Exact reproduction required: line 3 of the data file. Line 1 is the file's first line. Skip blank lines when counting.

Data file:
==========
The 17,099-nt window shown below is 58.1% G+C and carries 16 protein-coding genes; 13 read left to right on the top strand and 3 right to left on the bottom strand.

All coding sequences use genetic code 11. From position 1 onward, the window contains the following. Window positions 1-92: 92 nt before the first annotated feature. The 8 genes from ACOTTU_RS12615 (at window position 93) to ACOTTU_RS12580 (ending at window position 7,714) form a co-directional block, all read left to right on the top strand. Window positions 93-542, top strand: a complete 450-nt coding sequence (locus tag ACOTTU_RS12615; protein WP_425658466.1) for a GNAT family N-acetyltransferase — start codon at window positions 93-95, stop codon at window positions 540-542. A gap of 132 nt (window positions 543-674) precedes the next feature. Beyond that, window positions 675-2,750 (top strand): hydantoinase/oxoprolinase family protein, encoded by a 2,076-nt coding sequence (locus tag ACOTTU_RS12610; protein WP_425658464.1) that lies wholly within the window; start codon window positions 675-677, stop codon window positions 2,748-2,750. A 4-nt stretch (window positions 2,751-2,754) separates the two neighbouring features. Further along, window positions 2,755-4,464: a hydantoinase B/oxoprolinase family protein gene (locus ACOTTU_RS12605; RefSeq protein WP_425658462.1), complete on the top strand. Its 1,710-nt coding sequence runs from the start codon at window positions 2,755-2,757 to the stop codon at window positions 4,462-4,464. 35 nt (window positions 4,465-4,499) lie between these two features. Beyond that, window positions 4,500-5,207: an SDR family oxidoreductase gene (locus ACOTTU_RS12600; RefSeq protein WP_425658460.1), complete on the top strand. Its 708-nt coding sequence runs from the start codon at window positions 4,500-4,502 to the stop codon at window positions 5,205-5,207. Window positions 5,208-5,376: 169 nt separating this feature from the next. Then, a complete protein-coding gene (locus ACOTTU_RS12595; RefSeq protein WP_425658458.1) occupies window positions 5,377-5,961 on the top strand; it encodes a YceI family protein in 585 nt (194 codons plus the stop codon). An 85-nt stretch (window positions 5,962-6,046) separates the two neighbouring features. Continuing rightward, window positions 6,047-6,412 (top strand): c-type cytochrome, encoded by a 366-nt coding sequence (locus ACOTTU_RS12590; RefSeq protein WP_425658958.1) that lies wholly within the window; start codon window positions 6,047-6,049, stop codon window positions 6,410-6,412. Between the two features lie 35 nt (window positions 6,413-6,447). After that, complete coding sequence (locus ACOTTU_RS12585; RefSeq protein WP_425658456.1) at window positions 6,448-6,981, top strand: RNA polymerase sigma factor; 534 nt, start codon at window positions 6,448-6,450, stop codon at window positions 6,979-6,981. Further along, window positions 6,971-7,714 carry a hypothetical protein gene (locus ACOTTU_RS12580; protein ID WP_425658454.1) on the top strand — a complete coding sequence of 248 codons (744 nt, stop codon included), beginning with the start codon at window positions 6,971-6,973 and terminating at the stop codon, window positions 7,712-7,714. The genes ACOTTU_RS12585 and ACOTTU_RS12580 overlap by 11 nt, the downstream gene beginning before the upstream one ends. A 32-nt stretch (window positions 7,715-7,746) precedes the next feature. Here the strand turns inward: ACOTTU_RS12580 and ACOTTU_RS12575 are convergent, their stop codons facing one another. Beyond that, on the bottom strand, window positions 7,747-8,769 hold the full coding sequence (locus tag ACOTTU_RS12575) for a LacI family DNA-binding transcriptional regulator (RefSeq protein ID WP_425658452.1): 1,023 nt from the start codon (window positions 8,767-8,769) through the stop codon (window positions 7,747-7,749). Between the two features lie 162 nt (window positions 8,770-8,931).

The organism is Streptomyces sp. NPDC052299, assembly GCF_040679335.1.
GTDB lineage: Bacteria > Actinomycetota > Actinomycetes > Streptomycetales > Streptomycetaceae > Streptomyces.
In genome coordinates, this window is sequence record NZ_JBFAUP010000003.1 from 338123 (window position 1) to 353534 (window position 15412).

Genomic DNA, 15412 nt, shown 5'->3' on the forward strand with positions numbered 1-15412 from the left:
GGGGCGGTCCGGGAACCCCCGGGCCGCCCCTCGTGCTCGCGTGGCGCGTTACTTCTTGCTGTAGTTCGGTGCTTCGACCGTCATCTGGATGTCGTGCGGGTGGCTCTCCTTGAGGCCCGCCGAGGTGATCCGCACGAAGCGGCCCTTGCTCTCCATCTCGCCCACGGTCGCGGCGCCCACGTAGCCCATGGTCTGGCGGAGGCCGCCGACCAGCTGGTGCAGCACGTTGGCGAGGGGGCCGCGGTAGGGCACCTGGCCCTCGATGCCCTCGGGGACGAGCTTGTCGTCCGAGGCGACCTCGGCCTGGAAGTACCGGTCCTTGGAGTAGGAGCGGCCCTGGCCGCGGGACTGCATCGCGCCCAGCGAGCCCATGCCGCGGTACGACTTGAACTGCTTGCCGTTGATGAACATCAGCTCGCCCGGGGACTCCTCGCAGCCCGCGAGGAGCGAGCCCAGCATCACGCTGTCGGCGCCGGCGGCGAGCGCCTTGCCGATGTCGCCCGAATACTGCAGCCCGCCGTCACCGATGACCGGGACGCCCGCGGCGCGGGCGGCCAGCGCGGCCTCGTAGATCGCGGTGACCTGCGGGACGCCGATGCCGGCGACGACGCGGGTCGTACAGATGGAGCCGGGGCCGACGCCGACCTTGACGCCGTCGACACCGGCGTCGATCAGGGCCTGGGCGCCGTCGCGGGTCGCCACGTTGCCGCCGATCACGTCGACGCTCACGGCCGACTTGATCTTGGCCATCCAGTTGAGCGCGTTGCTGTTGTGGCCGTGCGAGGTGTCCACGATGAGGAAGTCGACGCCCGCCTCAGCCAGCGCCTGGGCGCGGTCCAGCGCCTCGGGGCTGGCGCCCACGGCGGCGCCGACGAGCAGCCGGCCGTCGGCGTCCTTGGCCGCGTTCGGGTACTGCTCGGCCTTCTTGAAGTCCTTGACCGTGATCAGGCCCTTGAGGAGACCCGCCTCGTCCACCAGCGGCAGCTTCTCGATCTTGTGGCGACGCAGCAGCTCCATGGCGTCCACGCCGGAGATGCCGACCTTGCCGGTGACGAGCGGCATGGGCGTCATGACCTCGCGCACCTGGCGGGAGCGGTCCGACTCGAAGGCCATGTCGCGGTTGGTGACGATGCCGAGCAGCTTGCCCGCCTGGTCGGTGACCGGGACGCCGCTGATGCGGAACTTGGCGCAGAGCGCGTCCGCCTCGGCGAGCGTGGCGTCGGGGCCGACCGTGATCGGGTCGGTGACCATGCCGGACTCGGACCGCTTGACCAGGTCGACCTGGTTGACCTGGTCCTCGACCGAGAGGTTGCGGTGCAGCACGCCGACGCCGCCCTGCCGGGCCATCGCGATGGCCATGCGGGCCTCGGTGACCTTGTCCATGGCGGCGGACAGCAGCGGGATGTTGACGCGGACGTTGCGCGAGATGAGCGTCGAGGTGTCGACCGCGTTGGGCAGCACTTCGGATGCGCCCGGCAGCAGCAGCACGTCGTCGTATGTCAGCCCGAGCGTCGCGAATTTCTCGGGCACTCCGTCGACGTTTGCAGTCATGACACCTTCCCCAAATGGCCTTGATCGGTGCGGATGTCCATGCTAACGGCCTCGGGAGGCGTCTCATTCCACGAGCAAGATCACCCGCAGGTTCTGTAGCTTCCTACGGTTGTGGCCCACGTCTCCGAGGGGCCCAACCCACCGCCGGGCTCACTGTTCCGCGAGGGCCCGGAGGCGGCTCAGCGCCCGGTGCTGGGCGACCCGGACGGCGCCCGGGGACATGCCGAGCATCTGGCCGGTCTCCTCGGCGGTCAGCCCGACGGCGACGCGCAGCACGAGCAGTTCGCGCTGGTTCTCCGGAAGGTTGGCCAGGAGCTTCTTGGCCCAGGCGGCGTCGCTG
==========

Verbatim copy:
The organism is Streptomyces sp. NPDC052299, assembly GCF_040679335.1.